The harbour was built originally in 1814 by Sir Alexander Mackenzie (see his letter below), and was designed by Thomas Telford – famed for his works of engineering throughout Scotland. The survey for the harbour was carried out by Thomas Telford on 2nd April 1813, and the plan shown here was taken from Telford’s book “Plans and dimensions of harbours, wharfs and ferry piers made or improved under the direction of Commissioners for Highland roads and bridges (1806 – 21)”.
But by the early part of the 20th century, the harbour was proving inadequate.
With fishing playing an important part in the Avoch way of life, James Douglas Fletcher, owner of Rosehaugh, was keen to support the fishermen particularly in their need for a new harbour. The improvement proposed was to cost £6,000 and James Douglas contributed £500 towards this. He hosted a three-day bazaar at Rosehaugh to help raise funds, when “ladies of some position” in the community each took a stall, and were helped by local women. The Bazaar was held in the grounds of Rosehaugh House in September 1903. Daily opening ceremonies were carried out by local dignitaries, and musical recitals were performed by the Greek Ladies Orchestra during the day. This was a unique occasion, as it saw a coming together of the different social classes of the community in a joint venture.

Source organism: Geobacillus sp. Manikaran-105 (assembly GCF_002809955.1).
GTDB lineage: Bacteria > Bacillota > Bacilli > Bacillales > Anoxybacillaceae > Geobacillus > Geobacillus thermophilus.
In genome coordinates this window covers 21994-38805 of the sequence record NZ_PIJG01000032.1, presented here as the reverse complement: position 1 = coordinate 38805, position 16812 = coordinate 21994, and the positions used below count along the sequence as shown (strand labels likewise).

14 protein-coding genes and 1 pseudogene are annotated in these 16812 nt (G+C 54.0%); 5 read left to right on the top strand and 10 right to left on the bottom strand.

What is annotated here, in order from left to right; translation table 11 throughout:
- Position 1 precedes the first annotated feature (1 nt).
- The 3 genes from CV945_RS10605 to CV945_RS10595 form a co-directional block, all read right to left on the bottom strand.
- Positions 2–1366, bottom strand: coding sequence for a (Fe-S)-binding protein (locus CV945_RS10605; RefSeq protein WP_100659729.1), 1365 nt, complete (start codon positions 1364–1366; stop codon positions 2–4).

Plans were drawn up for the new harbour to the west of Avoch, beyond where the Industrial Area now is. However, after much discussion with the fishermen, it was decided to keep the harbour in its existing position, and the money raised was used to extend the facilities.
Avoch Harbour Trust was formed in 1903 and the new harbour was built with the money raised locally, aided by grants and a loan from the Fishery Board. The harbour was completed in 1906; the east breakwater was added in 1912, and the pier was renovated in 1948.